By Will Gragido CISSP CISA NSA-IAM / IEM, Digital Vaccine Labs, HP TippingPoint
Season’s Greetings and Warnings…
Happy Holidays! In this season, we are often reminded to give thanks for what we have in the form of friends, family and opportunity while wishing good tidings to those near and far. We’re encouraged to celebrate and share our good cheer with the masses and our money with the retailers. It’s a huge time of year for retailers—cyber or otherwise—as it dictates much of what they might expect for coming calendar year in terms of business profit and revenue.
Unfortunately, this also makes this an incredibly popular time of year for advanced malicious code and content infections to spread to unsuspecting masses, wreaking havoc and chaos in homes and businesses the world over.
At this point you may be asking: Why in 2010 should surfing the Internet with legitimate intent—as opposed to doing so with questionable intent—pose such great risk? It’s a reasonable question to ask, especially given how common rudimentary security solutions are on computing platforms today. Yet regardless of the ubiquitous nature of security solutions on computing platforms, great risk still exists.
How the Hackers stole Christmas
As we’ve discussed in previous posts, the concept of malicious code and content is an elusive one, despite the steady stream of material that is promoted via media channels—whether online, print or televised etc. Establishing the who, what, where, when, why or how is not trivial.
Few threats demonstrate this as accurately as the drive-by malware infection. Drive-by malware or downloads are essentially unintentional downloads of software (typically malicious and not-trusted) from a site on the Internet. Though it’s easy to believe that the sites in question are malicious, the fact is that in most cases the sites are not malicious but have been compromised.
Typically these downloads fall into one of the following categories
1. Simple web surfing & email communication
- Surfing onto a compromised website which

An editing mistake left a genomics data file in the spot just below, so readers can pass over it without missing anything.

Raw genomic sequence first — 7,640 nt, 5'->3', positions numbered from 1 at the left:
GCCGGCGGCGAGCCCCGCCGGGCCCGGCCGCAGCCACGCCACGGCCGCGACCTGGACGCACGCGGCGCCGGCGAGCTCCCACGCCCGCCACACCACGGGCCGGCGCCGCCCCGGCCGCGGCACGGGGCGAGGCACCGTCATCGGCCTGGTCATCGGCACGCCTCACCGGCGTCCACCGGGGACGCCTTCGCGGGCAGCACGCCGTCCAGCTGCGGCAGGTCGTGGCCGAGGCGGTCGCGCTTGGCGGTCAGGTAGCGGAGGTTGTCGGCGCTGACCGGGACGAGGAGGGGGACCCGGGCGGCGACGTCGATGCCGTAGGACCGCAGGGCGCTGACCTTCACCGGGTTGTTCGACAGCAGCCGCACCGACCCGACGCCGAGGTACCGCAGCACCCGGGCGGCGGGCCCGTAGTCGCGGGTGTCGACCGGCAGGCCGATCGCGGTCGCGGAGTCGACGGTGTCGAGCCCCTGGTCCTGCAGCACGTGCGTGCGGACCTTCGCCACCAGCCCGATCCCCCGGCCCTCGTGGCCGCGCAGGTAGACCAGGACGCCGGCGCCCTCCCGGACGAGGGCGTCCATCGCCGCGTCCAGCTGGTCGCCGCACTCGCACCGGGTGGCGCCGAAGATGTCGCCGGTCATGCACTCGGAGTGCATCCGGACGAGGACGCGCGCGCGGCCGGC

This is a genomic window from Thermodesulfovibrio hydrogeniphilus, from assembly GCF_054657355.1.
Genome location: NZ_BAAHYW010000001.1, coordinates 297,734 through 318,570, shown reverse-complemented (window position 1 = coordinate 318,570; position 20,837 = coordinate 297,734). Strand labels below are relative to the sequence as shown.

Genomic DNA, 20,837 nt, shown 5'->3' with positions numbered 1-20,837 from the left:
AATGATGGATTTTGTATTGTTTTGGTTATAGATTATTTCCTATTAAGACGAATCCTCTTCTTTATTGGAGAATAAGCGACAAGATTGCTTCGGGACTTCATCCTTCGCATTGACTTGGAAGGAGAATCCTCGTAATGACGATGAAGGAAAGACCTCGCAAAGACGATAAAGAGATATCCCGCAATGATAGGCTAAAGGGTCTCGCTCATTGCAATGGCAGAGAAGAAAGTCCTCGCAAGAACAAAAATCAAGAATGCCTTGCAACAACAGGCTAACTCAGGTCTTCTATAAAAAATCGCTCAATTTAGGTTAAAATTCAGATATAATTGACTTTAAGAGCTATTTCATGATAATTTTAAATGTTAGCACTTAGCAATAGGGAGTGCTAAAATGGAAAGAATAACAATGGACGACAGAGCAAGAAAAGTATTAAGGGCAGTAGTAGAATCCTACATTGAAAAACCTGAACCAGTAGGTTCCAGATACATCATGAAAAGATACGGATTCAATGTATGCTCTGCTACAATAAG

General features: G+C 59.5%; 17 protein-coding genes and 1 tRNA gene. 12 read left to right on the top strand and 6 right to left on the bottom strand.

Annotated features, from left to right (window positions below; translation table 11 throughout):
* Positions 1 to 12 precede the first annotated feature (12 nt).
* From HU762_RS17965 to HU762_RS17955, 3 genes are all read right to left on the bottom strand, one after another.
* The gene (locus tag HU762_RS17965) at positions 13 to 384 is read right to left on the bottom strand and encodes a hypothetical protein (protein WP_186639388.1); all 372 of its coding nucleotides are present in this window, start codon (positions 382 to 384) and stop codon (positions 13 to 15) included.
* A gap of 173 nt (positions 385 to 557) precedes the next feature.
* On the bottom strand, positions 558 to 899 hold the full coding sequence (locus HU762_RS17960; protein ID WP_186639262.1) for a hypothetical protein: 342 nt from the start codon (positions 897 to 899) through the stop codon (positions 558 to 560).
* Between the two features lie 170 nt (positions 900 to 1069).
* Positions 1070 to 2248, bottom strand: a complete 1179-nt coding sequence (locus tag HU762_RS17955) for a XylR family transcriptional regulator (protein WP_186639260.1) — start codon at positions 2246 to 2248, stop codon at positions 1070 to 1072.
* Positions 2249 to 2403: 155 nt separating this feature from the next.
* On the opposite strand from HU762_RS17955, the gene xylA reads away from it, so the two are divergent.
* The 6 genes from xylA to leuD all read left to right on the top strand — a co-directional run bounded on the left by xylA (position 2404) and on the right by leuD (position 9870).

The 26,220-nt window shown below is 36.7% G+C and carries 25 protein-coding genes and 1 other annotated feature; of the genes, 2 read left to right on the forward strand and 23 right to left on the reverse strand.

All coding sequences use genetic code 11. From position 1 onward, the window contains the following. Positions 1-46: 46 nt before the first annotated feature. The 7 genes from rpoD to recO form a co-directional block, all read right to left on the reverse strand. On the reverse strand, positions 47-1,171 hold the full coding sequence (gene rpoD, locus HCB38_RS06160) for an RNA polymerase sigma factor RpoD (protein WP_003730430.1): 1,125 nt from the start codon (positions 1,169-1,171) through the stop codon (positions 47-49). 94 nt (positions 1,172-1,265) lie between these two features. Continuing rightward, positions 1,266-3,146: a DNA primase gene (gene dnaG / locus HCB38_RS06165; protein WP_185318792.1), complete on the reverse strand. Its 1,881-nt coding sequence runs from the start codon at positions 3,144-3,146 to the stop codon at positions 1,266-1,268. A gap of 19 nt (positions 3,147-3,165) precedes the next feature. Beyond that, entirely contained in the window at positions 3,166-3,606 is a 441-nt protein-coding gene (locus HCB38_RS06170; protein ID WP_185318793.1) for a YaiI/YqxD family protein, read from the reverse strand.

contains malicious code & content
- Reading a compromised email or email attachment
which executes an infection
- Dismissing a pop-up that in fact triggers a download
2. Uninformed authorization
- User authorizes the installation of a piece of code not
fully understanding the consequences of his
or her actions
- Example: User surfs onto site, a download and
installation request for an application initiates (could
be Active X or Java applet or some other application),
authorization is granted and as a result infection occurs
which sees, via obfuscation and redirection compromise
of the system. (In cases such as these there is often
a “fee” for removal of a given piece of code provided a
users system protection is either incapable of removing
it, didn’t detect it as a threat or was by-passed by the
Be cautious...and be of good cheer
The implication of such comprises range greatly. The net effect of such activity can and often is extremely serious, manifesting in various forms of personal, professional, financial and geo-political compromise. As a result, users should take every possible precaution at their disposal—from the technological to the theoretical—to minimize the risks and maximize the holiday cheer.
‘Tis the season to learn more
Leverage the power of the Instant-On Enterprise to protect and defend your business. Learn how Enterprise Security becomes your infrastructure guardian, protecting you from suspicious emails, malicious attacks and zero-day vulnerability exploits.
For more information on drive-by malware downloads and infections, please refer to the following: